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God cursed Cain to be an eternal wanderer, so he went to a (probably figure-of-speech) land of wandering, the land of Nod, this much I understand. But then he builds the first city, Enoch. How is it compatible with being an eternal wanderer?

UPD: The principal source on which I base the claim that he indeed was sentenced to be an eternal wanderer is Genesis 4:12.

Genesis 4:12 King James Version

When thou tillest the ground, it shall not henceforth yield unto thee her strength; a fugitive and a vagabond shalt thou be in the earth.

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3 Answers 3

Here's the problem. The translation you're using is not a very good translation. This is the verse you're referring to (in a translation that actually supports your argument):

In Genesis 4:12 (NIV), God tells Cain

When you work the ground, it will no longer yield its crops for you. You will be a restless wanderer on the earth.

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The phrase here, "then in moaning and trembling you will be upon the earth". That is what is often translated as "restless wanderer" or "fugitive and vagabond"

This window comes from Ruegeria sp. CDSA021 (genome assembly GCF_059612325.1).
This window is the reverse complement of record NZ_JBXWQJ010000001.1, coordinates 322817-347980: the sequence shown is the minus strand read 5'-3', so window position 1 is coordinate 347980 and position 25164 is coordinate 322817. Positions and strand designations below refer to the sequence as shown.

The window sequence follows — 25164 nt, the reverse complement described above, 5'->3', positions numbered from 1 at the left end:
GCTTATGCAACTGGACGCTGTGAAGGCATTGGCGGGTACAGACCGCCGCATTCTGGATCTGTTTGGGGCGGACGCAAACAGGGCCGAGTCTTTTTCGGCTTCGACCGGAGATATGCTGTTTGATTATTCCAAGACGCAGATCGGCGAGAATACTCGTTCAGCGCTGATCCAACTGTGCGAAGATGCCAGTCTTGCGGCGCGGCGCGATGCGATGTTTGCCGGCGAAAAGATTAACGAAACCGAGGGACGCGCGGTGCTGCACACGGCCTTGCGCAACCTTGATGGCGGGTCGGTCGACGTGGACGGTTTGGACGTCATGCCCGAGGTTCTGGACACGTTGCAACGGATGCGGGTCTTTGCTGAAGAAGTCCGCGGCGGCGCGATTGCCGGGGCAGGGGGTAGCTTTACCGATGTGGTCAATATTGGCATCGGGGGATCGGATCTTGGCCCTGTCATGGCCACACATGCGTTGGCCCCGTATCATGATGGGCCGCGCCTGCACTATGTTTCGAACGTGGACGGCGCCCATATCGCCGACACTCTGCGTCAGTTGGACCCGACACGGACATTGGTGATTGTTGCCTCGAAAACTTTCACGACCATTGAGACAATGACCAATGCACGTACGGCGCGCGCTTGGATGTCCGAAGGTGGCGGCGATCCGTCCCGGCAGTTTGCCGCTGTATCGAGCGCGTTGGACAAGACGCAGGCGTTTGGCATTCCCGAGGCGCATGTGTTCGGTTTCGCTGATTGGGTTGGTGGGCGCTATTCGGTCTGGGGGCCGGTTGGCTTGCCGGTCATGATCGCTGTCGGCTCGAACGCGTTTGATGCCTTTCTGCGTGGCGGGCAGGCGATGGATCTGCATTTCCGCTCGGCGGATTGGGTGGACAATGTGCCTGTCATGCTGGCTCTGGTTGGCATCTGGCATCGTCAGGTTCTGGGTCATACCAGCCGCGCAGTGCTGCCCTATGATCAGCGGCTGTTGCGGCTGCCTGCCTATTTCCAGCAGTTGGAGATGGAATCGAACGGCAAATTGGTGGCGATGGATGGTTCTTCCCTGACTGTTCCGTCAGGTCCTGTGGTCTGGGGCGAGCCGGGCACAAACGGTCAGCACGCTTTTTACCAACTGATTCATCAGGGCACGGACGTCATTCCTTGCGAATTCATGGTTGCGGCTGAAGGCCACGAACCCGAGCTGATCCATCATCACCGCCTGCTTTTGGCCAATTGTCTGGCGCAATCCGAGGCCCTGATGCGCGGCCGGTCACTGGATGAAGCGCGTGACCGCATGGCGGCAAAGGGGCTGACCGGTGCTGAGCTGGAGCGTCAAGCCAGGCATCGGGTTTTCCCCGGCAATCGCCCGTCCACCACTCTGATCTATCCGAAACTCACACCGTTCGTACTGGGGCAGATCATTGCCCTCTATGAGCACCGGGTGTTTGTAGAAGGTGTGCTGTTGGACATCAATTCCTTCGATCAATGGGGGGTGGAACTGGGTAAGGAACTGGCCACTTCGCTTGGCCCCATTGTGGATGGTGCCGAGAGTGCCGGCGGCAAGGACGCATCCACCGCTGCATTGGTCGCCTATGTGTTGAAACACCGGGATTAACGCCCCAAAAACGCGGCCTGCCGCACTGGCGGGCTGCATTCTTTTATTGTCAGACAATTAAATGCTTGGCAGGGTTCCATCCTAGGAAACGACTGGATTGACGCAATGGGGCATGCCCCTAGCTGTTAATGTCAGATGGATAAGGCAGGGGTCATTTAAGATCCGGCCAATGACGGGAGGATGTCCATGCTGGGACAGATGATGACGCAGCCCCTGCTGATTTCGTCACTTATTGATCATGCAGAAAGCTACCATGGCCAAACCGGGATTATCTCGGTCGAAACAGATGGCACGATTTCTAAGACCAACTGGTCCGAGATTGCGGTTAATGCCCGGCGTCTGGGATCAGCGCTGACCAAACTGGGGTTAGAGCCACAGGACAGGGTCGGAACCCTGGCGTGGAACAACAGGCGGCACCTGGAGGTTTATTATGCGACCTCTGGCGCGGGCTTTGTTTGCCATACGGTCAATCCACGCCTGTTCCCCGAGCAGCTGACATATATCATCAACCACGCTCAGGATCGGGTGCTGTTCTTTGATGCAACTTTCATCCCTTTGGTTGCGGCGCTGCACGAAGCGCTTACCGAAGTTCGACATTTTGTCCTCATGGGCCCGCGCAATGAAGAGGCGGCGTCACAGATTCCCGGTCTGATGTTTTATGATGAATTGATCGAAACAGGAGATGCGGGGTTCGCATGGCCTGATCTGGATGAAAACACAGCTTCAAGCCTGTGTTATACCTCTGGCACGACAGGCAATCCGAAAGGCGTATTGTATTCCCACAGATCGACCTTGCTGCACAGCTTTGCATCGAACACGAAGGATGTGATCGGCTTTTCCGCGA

Why? Well, let's dig in:

stenochōria Strongs 2532 dire calamity, extreme affliction

kaiv Strongs 2532 and etc

tremō Strongs 5141 tremble, to fear, be afraid

eimi Strongs 1510 to be, to exist, to happen, to be present

epi Strongs 1909 upon, on, at etc

ho Strong 3588 this, that, these

Strongs 1093 arable land, ground, the earth as a whole, a country, region, etc

So, the idea is with "[dire calamity/extreme affliction] and [trembling/fear] you [will exist/be present] upon [the earth/the land/the region]".

That doesn't really say anywhere that he will wander or that he will never stop wandering. However, if you combine these two concepts: fear and affliction, it's understandable that the translators could interpret that as someone who would wander.

If I was full of fear and troubled with distress, I would probably wander as well.

However, having said this, I have no idea why they chose that translation. It seems to be a poor translation of this phrase.

Given a decent understanding of the curse, it should be easier to see that building a city and being fearful and in distress do not conflict.

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I still don't understand what the curse consisted of, but you made a good point. –  Alexei Averchenko Aug 31 '11 at 20:55
Yeah, it gets thick when you go Greek. Basically the curse was that his life will be filled with fear and affliction. Not so much "wandering". (Granted, that there is also a translation, but it's word-for-word, which also has its faults.) –  Richard Aug 31 '11 at 21:01
Why are you working from (I presume) the LXX rather than Hebrew? –  Peter Taylor Aug 31 '11 at 23:07
Good question! It's from the Apostolic Bible. It looks like it is the LXX! That could account for some of the differences. ;) –  Richard Aug 31 '11 at 23:24
Ahh, the newly inspired version! –  Matt Nov 28 '13 at 1:45